After Friday’s Roundtable discussion about immigration, we asked the guests to share the story of an undocumented worker or student they found unforgettable.
Laura Danielson, the chair of the immigration department at the law firm of Fredrikson & Byron, shared the story of Randolph Sealey:
The story that I think about is a physician in New York. He was an undocumented kid, living in the Bronx, who didn’t really realize he was undocumented because he was raised by his grandparents and had come over as such a little kid. When he excelled in school, he realized he was eligible for scholarships and all of that, and it became clear.
His grandpa had to tell him, “I’m sorry, but you don’t have papers.”
And so what happened in his situation was he was able to go to court and [start] the suspension of his deportation. So he had to go into deportation proceedings — and prove that deportation would result in hardship to him.
And therefore he [was able] to go to school and get his green card and move on with his life.
Now he’s an orthopedic surgeon in New York.
That legislation has been removed from our books. Suspension of deportation is no longer a possibility.
Jorge Saavedra, an immigration attorney and former director of Centro Legal, told a story about his clients:
I’ve got three kids who were abandoned in their home country in Central America alone for three years. The head of the household was a 13-year-old girl. And then they came to the United States to reunite with their mother. So they entered the United States unaccompanied and made their way to Minnesota and then made their way through deportation proceedings.
The only way that we could find a pathway to be able to keep them here was under a special immigrant juvenile status. But that section of the law — if the kids qualify for SIJS — their mother will never be able to be adjusted by benefit of their kids. So their kids will never be able to help their mother get her legal status.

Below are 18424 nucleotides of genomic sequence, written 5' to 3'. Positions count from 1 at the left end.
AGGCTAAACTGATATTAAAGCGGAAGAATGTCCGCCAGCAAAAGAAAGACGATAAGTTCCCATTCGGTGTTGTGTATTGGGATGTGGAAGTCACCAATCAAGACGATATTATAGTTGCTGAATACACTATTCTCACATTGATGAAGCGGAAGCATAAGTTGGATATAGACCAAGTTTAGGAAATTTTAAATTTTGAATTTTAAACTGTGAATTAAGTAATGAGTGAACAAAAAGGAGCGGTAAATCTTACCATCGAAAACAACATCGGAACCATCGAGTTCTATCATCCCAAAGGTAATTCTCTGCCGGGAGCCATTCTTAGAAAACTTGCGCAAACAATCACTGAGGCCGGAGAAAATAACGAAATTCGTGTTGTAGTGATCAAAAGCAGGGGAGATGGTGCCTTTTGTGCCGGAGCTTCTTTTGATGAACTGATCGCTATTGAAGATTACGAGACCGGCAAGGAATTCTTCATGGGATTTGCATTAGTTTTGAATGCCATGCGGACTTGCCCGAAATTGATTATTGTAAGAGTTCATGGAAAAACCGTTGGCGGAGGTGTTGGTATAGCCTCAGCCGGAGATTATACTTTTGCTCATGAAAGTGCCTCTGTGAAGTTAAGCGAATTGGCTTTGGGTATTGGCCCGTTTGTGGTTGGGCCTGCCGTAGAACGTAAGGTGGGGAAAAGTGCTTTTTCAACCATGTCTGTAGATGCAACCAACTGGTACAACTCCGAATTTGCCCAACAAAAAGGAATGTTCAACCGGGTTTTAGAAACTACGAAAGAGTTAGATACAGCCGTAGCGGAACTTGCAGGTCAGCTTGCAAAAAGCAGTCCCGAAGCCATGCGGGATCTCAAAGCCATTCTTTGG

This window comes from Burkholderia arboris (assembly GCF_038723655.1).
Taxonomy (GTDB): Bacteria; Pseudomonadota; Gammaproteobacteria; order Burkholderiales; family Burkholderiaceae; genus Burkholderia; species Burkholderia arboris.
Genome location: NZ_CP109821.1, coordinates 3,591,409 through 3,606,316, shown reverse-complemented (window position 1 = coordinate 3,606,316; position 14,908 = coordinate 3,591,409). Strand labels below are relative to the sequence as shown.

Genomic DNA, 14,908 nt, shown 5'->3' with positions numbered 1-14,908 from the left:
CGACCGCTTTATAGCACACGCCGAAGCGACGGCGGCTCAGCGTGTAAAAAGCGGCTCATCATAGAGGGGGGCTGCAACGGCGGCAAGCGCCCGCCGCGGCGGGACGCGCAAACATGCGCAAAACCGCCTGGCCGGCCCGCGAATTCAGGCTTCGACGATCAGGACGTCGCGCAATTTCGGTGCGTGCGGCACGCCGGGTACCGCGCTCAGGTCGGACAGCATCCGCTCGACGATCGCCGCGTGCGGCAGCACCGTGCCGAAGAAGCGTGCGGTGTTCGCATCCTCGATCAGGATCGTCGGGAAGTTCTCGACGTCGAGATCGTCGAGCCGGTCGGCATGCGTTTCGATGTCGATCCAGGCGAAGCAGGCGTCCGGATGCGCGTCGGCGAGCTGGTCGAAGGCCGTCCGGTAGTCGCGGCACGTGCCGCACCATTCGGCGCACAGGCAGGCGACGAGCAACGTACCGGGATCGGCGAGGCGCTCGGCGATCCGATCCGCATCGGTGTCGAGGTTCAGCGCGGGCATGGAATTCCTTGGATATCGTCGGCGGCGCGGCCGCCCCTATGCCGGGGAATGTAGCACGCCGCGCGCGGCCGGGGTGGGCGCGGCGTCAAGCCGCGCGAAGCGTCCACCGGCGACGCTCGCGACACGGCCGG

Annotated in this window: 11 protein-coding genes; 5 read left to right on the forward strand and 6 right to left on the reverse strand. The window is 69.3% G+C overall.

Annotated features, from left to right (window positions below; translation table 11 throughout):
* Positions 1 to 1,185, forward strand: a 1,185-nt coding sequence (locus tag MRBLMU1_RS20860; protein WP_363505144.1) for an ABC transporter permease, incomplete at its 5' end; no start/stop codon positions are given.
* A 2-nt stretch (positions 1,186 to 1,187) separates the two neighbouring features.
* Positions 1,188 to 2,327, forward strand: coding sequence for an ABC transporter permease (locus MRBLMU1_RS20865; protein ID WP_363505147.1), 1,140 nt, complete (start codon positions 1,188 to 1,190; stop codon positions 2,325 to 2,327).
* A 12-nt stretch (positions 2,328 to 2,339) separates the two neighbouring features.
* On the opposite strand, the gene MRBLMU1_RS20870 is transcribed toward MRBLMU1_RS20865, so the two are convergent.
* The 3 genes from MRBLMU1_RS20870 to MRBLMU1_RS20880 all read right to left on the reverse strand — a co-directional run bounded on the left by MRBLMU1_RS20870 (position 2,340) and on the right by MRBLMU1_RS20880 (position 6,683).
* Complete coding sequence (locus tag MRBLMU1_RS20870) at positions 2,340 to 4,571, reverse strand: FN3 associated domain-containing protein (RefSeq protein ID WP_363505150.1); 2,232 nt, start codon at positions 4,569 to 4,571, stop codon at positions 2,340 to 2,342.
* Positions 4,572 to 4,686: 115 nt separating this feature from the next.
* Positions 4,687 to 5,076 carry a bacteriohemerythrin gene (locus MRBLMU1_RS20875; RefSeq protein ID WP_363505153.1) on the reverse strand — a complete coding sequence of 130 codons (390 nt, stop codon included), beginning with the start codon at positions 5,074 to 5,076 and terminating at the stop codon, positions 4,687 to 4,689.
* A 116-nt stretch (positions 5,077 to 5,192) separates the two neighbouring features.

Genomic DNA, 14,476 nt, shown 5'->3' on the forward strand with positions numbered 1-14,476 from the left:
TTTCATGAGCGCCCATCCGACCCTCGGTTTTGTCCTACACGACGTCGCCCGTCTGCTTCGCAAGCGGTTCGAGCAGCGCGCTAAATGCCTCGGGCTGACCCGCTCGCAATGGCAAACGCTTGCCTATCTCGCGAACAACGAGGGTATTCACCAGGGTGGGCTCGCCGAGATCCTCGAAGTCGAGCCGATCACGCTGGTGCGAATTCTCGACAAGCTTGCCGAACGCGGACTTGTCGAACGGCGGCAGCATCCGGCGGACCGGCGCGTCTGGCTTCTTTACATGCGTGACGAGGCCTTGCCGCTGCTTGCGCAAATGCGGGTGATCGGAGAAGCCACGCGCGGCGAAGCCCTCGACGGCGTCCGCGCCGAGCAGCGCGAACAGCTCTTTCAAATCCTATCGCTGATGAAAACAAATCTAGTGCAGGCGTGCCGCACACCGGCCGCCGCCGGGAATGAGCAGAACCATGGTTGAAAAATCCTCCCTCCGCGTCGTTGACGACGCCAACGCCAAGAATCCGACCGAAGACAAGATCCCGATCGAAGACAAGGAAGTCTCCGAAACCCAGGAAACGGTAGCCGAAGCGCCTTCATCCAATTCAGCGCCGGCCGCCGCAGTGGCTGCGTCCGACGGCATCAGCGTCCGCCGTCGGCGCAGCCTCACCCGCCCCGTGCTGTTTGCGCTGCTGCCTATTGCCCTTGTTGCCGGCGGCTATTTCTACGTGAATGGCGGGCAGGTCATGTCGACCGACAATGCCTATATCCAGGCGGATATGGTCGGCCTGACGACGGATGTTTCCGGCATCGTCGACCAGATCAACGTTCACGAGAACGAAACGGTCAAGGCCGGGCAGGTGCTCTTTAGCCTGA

It severs the ties.
If they’re approved, Mom will remain undocumented and subject to the possibility of deportation. And now this is a decision that the children made, which I think is a heart-rending decision to ask children to make. And that Mom had to make. Mom thought about it for an instant and then jumped on the sword.
Louis Mendoza, the chair of the Chicano and Latino Studies Department at the University of Minnesota, shared the story of a young man in Idaho named Fernando:
He told me his story of coming over as a 13-year-old looking for his father. Because already as a young person in Mexico [with] a single mom, he was feeling so much pressure to try to help her out because they were having such a hard time surviving.
And he hadn’t really heard from his father for years but he felt like he was already starting to do things that he recognized were on the fringe of what was legal and not legal. And getting in trouble. And he said, “I felt like I had to leave and if I’d stayed, I would be dead on the streets.”
So he came here by himself, went to Florida, went looking for places to work and found it so hard to survive, that he finally found a way to find out where his father was in Idaho and said, “Can I go live with you?” And he did.
Since his father had earned immigration status in 1986, he was able to go to school, go to college. He was there, hoping before he graduated that some immigration reform happened. I heard from him a year or so ago, and it turns out he’s in graduate school now.
It’s that whole thing of “what do you do when you finish?”
“You know, if I was deported,” he said, “I am no longer Mexican. It’s been years. I feel like I belong here.”